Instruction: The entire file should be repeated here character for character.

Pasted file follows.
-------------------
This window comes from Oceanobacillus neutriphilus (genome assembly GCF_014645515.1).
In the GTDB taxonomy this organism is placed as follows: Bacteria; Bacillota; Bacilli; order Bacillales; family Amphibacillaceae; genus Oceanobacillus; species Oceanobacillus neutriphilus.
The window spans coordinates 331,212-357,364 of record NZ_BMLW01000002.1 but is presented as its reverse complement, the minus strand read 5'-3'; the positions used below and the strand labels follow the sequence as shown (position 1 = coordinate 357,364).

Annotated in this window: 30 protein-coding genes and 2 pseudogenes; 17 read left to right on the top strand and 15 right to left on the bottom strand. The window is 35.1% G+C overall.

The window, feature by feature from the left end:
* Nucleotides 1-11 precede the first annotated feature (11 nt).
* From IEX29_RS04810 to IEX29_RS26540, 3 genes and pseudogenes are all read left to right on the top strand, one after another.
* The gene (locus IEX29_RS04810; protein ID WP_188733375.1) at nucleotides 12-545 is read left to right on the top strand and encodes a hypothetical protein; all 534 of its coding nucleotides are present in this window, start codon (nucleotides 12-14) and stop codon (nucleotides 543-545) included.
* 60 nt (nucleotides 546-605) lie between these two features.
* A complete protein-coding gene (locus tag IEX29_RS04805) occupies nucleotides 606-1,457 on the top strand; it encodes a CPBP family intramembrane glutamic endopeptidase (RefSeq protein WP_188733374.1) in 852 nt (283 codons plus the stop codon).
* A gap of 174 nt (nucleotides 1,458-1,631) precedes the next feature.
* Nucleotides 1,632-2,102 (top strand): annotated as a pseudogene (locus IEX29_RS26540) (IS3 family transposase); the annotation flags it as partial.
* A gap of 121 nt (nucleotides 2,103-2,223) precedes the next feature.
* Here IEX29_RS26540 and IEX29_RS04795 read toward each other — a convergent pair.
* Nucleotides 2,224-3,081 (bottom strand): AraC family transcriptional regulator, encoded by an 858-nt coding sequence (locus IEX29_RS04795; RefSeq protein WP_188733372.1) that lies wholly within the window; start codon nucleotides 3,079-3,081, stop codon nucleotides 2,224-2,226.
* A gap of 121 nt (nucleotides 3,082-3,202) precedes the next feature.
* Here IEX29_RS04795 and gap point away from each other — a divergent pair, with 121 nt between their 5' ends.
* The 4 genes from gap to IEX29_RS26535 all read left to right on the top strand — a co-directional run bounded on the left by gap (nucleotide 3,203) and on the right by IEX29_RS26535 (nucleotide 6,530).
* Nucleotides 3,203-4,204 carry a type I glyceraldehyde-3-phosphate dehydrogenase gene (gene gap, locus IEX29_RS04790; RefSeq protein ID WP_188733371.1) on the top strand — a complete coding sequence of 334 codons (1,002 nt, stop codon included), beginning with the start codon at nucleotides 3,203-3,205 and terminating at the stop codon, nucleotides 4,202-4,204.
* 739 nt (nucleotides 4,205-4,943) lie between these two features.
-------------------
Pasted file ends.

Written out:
This window comes from Oceanobacillus neutriphilus (genome assembly GCF_014645515.1).
In the GTDB taxonomy this organism is placed as follows: Bacteria; Bacillota; Bacilli; order Bacillales; family Amphibacillaceae; genus Oceanobacillus; species Oceanobacillus neutriphilus.
The window spans coordinates 331,212-357,364 of record NZ_BMLW01000002.1 but is presented as its reverse complement, the minus strand read 5'-3'; the positions used below and the strand labels follow the sequence as shown (position 1 = coordinate 357,364).

Annotated in this window: 30 protein-coding genes and 2 pseudogenes; 17 read left to right on the top strand and 15 right to left on the bottom strand. The window is 35.1% G+C overall.

The window, feature by feature from the left end:
* Nucleotides 1-11 precede the first annotated feature (11 nt).
* From IEX29_RS04810 to IEX29_RS26540, 3 genes and pseudogenes are all read left to right on the top strand, one after another.
* The gene (locus IEX29_RS04810; protein ID WP_188733375.1) at nucleotides 12-545 is read left to right on the top strand and encodes a hypothetical protein; all 534 of its coding nucleotides are present in this window, start codon (nucleotides 12-14) and stop codon (nucleotides 543-545) included.
* 60 nt (nucleotides 546-605) lie between these two features.
* A complete protein-coding gene (locus tag IEX29_RS04805) occupies nucleotides 606-1,457 on the top strand; it encodes a CPBP family intramembrane glutamic endopeptidase (RefSeq protein WP_188733374.1) in 852 nt (283 codons plus the stop codon).
* A gap of 174 nt (nucleotides 1,458-1,631) precedes the next feature.
* Nucleotides 1,632-2,102 (top strand): annotated as a pseudogene (locus IEX29_RS26540) (IS3 family transposase); the annotation flags it as partial.
* A gap of 121 nt (nucleotides 2,103-2,223) precedes the next feature.
* Here IEX29_RS26540 and IEX29_RS04795 read toward each other — a convergent pair.
* Nucleotides 2,224-3,081 (bottom strand): AraC family transcriptional regulator, encoded by an 858-nt coding sequence (locus IEX29_RS04795; RefSeq protein WP_188733372.1) that lies wholly within the window; start codon nucleotides 3,079-3,081, stop codon nucleotides 2,224-2,226.
* A gap of 121 nt (nucleotides 3,082-3,202) precedes the next feature.
* Here IEX29_RS04795 and gap point away from each other — a divergent pair, with 121 nt between their 5' ends.
* The 4 genes from gap to IEX29_RS26535 all read left to right on the top strand — a co-directional run bounded on the left by gap (nucleotide 3,203) and on the right by IEX29_RS26535 (nucleotide 6,530).
* Nucleotides 3,203-4,204 carry a type I glyceraldehyde-3-phosphate dehydrogenase gene (gene gap, locus IEX29_RS04790; RefSeq protein ID WP_188733371.1) on the top strand — a complete coding sequence of 334 codons (1,002 nt, stop codon included), beginning with the start codon at nucleotides 3,203-3,205 and terminating at the stop codon, nucleotides 4,202-4,204.
* 739 nt (nucleotides 4,205-4,943) lie between these two features.